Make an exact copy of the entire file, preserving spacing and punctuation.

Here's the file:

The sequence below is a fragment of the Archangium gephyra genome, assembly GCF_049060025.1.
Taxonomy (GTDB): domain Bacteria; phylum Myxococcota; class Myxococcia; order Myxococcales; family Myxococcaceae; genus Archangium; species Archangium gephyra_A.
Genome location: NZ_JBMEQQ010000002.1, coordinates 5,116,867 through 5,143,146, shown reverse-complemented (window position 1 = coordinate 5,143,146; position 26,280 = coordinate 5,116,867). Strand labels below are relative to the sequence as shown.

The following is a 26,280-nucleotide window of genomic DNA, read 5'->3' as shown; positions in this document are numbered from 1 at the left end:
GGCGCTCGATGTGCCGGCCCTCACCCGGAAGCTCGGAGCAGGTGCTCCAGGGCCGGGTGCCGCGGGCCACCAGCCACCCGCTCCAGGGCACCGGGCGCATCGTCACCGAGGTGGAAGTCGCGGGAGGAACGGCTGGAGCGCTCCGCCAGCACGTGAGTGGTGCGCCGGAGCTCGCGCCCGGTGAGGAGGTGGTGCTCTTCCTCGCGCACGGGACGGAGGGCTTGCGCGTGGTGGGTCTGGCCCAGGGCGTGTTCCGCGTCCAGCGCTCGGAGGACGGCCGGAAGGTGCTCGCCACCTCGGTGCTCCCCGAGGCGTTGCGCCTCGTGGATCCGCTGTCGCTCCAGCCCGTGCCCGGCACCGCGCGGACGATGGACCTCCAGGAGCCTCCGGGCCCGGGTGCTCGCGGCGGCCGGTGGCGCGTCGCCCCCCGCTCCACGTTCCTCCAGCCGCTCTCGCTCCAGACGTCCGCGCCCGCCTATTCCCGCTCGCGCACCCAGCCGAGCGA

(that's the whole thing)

The sequence below is a fragment of the Archangium gephyra genome, assembly GCF_049060025.1.
Taxonomy (GTDB): domain Bacteria; phylum Myxococcota; class Myxococcia; order Myxococcales; family Myxococcaceae; genus Archangium; species Archangium gephyra_A.
Genome location: NZ_JBMEQQ010000002.1, coordinates 5,116,867 through 5,143,146, shown reverse-complemented (window position 1 = coordinate 5,143,146; position 26,280 = coordinate 5,116,867). Strand labels below are relative to the sequence as shown.

The following is a 26,280-nucleotide window of genomic DNA, read 5'->3' as shown; positions in this document are numbered from 1 at the left end:
GGCGCTCGATGTGCCGGCCCTCACCCGGAAGCTCGGAGCAGGTGCTCCAGGGCCGGGTGCCGCGGGCCACCAGCCACCCGCTCCAGGGCACCGGGCGCATCGTCACCGAGGTGGAAGTCGCGGGAGGAACGGCTGGAGCGCTCCGCCAGCACGTGAGTGGTGCGCCGGAGCTCGCGCCCGGTGAGGAGGTGGTGCTCTTCCTCGCGCACGGGACGGAGGGCTTGCGCGTGGTGGGTCTGGCCCAGGGCGTGTTCCGCGTCCAGCGCTCGGAGGACGGCCGGAAGGTGCTCGCCACCTCGGTGCTCCCCGAGGCGTTGCGCCTCGTGGATCCGCTGTCGCTCCAGCCCGTGCCCGGCACCGCGCGGACGATGGACCTCCAGGAGCCTCCGGGCCCGGGTGCTCGCGGCGGCCGGTGGCGCGTCGCCCCCCGCTCCACGTTCCTCCAGCCGCTCTCGCTCCAGACGTCCGCGCCCGCCTATTCCCGCTCGCGCACCCAGCCGAGCGA